We would ask you to contact our agency via email or phone, referencing this letter.  The following are options available to you in response to this letter:

1.  If you believe that the person who is seeking to discuss this matter with you is in error—because you do not burn wood, were not burning wood during the period in question, or for any other reason—please let us know.  We will get back in touch with the person for follow up with them. Mistakes can be made, and we want to assure that there are no misunderstandings.

2.     If you would like to commit to following the guidelines in the brochure, please let us know and we will happily monitor how things go with your neighbor and be back in touch if there is a problem.

3.     If you would like to speak with your neighbor in a facilitated dialogue to understand their concerns or try to reach another solution, please let us know. Also, let us know whether you would like to do that face to face or over the phone.

4.     If you prefer not to take any actions at this time, let us know, and we will inform your neighbor. 

If we do not hear back from you by XXX, we will assume you have chosen the fourth option and will inform your neighbor, who may choose to take other actions.

Whatever you decide to do, please recognize that we will not be sharing any information about your decision with the city. Any discussions we facilitate are confidential. We are mediators seeking to help resolve this issue and are independent of the city even though they have assigned us to play this role.

The foregoing examples are rough but provide ideas about how a voluntary conflict-resolution strategy related to wood burning could work.  Such an approach puts the tools of non-violent and non-punitive conflict resolution into citizens’ hands, thereby strengthening our social web while reducing the burden on the city.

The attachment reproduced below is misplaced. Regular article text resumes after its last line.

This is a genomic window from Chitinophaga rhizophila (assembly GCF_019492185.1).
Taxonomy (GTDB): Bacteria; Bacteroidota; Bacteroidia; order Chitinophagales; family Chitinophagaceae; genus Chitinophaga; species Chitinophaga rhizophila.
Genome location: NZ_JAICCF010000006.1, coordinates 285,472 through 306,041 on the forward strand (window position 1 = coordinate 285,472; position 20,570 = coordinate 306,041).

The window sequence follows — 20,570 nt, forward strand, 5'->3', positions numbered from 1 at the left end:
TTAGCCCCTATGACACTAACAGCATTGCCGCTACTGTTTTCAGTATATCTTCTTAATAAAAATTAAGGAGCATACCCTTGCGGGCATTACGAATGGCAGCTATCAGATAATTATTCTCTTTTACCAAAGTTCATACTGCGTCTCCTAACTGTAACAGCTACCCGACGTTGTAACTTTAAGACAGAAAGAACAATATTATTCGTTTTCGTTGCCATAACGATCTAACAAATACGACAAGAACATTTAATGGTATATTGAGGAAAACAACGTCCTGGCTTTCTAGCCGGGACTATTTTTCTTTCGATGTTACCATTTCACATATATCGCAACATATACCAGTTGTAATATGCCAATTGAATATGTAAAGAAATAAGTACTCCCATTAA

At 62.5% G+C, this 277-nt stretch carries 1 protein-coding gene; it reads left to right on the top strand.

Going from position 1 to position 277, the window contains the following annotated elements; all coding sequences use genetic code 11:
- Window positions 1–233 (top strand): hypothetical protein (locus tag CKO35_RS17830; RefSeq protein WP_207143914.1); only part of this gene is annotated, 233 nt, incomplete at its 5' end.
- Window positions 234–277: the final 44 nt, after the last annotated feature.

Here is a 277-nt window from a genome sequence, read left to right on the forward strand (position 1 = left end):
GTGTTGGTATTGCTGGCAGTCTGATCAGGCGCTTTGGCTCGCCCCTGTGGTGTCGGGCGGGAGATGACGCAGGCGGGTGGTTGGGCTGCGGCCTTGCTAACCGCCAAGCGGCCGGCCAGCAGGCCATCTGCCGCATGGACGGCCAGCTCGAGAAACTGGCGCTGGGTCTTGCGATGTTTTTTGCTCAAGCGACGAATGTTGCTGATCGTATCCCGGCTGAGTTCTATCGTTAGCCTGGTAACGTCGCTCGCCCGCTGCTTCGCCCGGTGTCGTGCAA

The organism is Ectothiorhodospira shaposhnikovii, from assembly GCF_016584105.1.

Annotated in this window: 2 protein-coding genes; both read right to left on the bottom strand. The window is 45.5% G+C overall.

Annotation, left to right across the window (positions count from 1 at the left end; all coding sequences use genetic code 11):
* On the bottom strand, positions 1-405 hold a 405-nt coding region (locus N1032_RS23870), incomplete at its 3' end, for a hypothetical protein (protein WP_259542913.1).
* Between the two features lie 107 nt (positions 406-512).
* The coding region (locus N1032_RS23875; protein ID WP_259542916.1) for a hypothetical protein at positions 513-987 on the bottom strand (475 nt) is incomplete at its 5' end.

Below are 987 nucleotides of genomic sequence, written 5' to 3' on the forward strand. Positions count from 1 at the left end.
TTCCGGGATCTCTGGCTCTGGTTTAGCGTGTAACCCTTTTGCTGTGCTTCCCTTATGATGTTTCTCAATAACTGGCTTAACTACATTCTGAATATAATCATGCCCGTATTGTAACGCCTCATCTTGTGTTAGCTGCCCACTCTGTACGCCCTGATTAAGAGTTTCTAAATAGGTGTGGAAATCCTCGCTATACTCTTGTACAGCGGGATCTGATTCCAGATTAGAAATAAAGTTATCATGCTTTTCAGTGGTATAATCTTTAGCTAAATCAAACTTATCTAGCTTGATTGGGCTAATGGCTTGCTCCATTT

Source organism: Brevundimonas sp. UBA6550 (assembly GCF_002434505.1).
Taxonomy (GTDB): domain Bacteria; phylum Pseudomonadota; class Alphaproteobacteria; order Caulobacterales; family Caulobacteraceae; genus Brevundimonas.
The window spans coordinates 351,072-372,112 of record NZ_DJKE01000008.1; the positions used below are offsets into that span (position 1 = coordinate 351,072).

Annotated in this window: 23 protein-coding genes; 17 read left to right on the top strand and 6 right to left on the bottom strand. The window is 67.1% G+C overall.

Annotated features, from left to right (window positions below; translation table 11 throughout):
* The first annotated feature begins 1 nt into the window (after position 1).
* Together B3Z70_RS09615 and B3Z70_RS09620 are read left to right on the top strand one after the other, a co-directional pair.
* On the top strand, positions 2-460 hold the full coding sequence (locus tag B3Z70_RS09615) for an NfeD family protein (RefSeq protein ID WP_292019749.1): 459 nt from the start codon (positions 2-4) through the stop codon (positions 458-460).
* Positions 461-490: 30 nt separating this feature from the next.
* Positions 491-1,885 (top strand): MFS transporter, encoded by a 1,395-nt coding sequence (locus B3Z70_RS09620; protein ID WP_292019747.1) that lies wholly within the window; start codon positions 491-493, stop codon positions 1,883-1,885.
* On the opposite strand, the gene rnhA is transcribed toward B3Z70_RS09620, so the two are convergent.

Davis is fortunate to have experienced mediators (some of whom were part of the one-time city-funded community mediation program) who are willing to volunteer their time to manage such a program and offer facilitation services for it.  It is my hope that such approaches will become routine in dealing with conflicts in our city.

(Thanks to Diane Clarke for her input on this article)

This post is another that is relevant to my hometown and the challenges we face here.  Background reading (here and here) may be required to understand parts of it but I hope that the message’s relevance to other communities will not be lost.

Markets fail when transactions do not result in efficient outcomes from a societal point of view.  One cause of market failure concerns the problem of one partner in a transaction having more or better information than the other.  The lack of (quality) information by one party leads to power imbalances that can harm one party and inappropriately confer benefits on another that a free market transaction would not allow.

Two recent examples of information asymmetries related to land use decisions in and around Davis explain why we as citizens tend to approach such decisions in what appears to be narrow, self-interested and ultimately very conservative ways.  In both cases it is clear that one party in the transaction possesses more and better information that risks placing the City at a disadvantage in the transaction it is negotiating.

1. The Cannery project, whatever its value in terms of housing provided, suffers from a significant problem of lack of connectivity to the rest of the city.  This is especially true for alternate forms of transportation such as biking and walking.  This problem is significant because the City has set clear goals concerning the reduction of carbon emissions—most of which are generated by transportation choices.  Developing Cannery in a way that people living there have choices concerning transportation is therefore in the City’s interests and the City should negotiate any agreements with owners/developers/builders with this goal (among others) in mind.

But citizens are at an information disadvantage because the owners can merely say (and have said), “What you are requesting (in two grade separated crossings, for example), is too expensive.”  But of course the question in return must be: “Too expensive relative to what?”  Since the owners/developers/builders are not required by law to disclose how much they stand to earn from the City’s decision to change the zoning classification that will allow them to develop it according to their wishes, it is not possible for citizens to judge the veracity of the owner’s statement